Atheist Ramblings - 3.2

From approximately - October 1999

The Growth of Legends...

...A fascinating phenomena of literature and society is the growth of tall tales. From Paul Bunyan, to King Arthur, sometimes the stories are based on real people, sometimes they are built from a combination of people, but in all cases, the stories involve people bigger than life who do amazing things.

...Interestingly enough, when the topic turns to religious figures from Mohammed to David to Jesus, the idea that these figures could somehow be a tall tales is antithetical. Despite the fact that these characters are always demonstrated as larger than life people who do amazing or miraculous things.

How tall can you go?...

...How do tall tales grow so much? Two factors are involved.

...The first is the people who spread the story are rarely the ones involved with the original events. Whether deliberately or not, when they retell the story, they alter some of the events. Each of us mentally edits stories and events when we remember them. This makes lots of sense when you think about how memory works. How likely are you to remember an event that doesn't fit with your overall world-view vice a story that fits perfectly in with the way you expect things to be?

...The second is the human desire to find meaning, especially in tragedies. We want to search for patterns so may attribute a link to events that are unrelated. Those links eventually become part of the story and our memories, to the point where we cannot discriminate them ever being separated.

She said what?...

...A great example is the Cassie Bernall story. Cassie was killed in the tragedy at Columbine. Within hours of the tragedy, we knew she had been shot dead, for reasons unknown. A few days later, a story started circulating about how she was asked if she believed in god, according to the story, her faith in god was such that she said yes, even though she knew it meant death. The gunman then killed her because she said yes (later stories even added the gunman saying something to the effect of "Well, you are about to go meet him").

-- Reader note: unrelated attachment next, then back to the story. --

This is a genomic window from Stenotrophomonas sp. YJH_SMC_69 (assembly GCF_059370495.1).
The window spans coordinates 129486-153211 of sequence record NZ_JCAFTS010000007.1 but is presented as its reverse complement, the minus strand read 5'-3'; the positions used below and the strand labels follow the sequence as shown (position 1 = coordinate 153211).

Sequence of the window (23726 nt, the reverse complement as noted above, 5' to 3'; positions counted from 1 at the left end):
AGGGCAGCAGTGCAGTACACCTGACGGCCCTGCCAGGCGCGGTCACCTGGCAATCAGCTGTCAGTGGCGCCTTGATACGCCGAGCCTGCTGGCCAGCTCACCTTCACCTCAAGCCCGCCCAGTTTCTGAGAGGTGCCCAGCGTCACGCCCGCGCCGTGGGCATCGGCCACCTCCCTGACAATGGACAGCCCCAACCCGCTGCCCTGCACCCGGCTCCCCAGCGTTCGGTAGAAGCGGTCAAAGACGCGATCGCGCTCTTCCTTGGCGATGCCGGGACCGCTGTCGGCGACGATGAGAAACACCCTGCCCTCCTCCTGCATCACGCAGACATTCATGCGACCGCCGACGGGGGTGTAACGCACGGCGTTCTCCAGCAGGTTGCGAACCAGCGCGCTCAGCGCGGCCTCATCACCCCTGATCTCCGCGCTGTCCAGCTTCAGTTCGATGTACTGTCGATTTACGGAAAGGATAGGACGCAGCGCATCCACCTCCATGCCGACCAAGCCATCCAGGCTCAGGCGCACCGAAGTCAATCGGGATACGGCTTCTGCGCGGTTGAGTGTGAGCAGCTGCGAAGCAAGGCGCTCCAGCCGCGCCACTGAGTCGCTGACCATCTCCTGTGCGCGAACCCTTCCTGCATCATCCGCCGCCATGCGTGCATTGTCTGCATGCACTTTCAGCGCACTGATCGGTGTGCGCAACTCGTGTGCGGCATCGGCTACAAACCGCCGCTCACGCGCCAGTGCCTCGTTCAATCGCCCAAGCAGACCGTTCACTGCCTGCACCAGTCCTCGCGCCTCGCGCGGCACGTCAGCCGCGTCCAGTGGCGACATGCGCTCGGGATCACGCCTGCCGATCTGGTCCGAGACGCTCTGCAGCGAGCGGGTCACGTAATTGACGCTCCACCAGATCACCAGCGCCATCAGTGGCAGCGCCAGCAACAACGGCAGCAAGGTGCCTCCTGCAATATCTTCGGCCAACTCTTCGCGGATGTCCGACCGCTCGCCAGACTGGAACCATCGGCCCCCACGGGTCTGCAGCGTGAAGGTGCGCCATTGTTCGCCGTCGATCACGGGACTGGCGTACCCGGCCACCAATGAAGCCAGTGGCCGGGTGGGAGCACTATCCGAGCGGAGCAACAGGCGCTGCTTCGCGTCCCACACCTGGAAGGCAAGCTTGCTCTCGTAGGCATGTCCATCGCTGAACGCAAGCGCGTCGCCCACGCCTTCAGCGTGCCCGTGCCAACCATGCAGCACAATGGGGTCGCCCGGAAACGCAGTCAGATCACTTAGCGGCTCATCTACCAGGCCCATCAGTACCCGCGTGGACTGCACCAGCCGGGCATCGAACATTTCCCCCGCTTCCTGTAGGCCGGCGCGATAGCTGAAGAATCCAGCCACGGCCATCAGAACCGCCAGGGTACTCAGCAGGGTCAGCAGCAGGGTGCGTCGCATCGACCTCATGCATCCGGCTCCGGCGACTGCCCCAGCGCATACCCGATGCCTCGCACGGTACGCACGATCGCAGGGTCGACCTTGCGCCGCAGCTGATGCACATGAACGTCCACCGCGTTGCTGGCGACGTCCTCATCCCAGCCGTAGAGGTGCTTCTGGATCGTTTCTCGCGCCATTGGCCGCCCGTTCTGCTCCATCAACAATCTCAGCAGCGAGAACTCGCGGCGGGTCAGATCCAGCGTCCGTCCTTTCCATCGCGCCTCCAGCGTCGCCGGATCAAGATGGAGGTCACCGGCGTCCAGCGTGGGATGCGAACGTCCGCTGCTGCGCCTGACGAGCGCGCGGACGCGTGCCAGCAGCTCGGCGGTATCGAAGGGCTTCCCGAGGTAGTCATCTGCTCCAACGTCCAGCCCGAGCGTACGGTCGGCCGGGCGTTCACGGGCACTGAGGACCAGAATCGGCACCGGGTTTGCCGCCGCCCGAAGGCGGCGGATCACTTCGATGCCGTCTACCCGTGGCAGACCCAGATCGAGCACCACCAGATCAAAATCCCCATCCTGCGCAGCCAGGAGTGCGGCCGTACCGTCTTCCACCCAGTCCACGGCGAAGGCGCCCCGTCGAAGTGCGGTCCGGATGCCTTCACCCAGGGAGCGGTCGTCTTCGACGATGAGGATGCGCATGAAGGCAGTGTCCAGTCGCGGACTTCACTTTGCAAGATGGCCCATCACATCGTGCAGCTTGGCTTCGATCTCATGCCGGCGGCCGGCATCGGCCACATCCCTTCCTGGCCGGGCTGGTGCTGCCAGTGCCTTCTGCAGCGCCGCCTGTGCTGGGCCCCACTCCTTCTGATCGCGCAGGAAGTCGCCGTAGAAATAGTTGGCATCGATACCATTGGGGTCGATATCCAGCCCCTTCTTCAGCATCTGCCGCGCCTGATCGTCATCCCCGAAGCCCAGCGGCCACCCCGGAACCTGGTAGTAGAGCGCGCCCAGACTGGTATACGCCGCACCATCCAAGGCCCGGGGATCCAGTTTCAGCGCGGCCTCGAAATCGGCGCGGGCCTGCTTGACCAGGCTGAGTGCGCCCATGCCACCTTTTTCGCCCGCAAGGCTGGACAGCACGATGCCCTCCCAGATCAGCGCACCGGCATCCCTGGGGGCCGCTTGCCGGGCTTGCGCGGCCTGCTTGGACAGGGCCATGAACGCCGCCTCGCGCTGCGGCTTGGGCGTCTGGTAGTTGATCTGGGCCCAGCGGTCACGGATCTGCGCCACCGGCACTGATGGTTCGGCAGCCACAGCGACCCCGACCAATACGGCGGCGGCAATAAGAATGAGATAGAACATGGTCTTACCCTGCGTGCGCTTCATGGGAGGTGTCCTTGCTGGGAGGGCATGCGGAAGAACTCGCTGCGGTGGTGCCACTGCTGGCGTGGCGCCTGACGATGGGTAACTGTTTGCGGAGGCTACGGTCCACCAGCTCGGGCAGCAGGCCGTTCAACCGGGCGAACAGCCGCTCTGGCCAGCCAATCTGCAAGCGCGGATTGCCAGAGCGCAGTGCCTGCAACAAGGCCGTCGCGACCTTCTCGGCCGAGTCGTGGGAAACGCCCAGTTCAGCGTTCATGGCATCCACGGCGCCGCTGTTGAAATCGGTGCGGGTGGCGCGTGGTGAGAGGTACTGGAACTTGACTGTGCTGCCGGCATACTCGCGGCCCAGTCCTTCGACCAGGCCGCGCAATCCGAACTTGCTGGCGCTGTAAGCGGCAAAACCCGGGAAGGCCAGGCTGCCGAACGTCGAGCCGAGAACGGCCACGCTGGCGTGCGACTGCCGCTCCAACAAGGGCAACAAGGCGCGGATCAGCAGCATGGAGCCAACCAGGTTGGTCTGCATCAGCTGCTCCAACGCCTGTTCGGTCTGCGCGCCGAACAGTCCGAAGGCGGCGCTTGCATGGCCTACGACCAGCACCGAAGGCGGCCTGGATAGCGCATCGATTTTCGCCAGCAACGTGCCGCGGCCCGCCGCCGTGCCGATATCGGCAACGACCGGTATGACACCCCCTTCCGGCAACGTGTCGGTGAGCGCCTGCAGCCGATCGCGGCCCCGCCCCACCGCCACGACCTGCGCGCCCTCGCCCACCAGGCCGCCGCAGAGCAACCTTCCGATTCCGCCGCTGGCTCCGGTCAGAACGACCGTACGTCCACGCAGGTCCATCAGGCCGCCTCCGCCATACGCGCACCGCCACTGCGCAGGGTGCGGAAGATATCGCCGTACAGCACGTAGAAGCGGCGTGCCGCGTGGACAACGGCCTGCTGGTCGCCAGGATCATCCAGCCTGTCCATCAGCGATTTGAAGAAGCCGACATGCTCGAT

...This heart wrenching story of faith surely makes Cassie a great martyr and proof of the positive effects of faith (especially when the story is also told of how Cassie's life was miraculously turned around by the church just a few months earlier). Her story was retold any number of times, with her own mother even writing a best selling book. The gunmen have been painted as perfect examples of why we need prayer in school and how evil non-xtians can be.

...But she didn't say yes. The accounts that had her speaking to the gunman didn't match with the crime investigators study of the clues. To make matters worse, a friend of her who was there confirms that she did not say yes.

...In fact, it may be the oposite. It seems that not only did they not ask Cassie if she believed (accounts now indicate they just shot her without even speaking), but that the gunmen spared the life of a girl who did indicate she believed.

...But the story is already out. Cassie's name is already commonly known as the girl who said yes, the modern xtian martyr. People have latched onto her story and have used it to strengthen their own feelings and faith. They have integrated her into their world views, and dismiss contrary stories as false or revisionism. Attempts to put the genie back in the bottle are failing.

...The truth will be known to many, but to the layman, the story of her saying yes will remain. And likely in churches out in the fringes, her story will be retold time and time again, each time with a few new details added. We already see the new details being added just a few months later, how much more dramatic will her death be in a few years. What can we expect? A holy light? Witnesses seeing her soul being lifted by angels? I don't doubt we will...

To what then faith?

...If these stories can be altered in just a few months in a world of information flow and data, how much more so can a story be changed in years by peoples who don't have the advantages of media as we do?

...Perhaps some of the larger than life figures we read of in holy books had the same thing happen to their stories? If it happens to Cassie, how much more so David?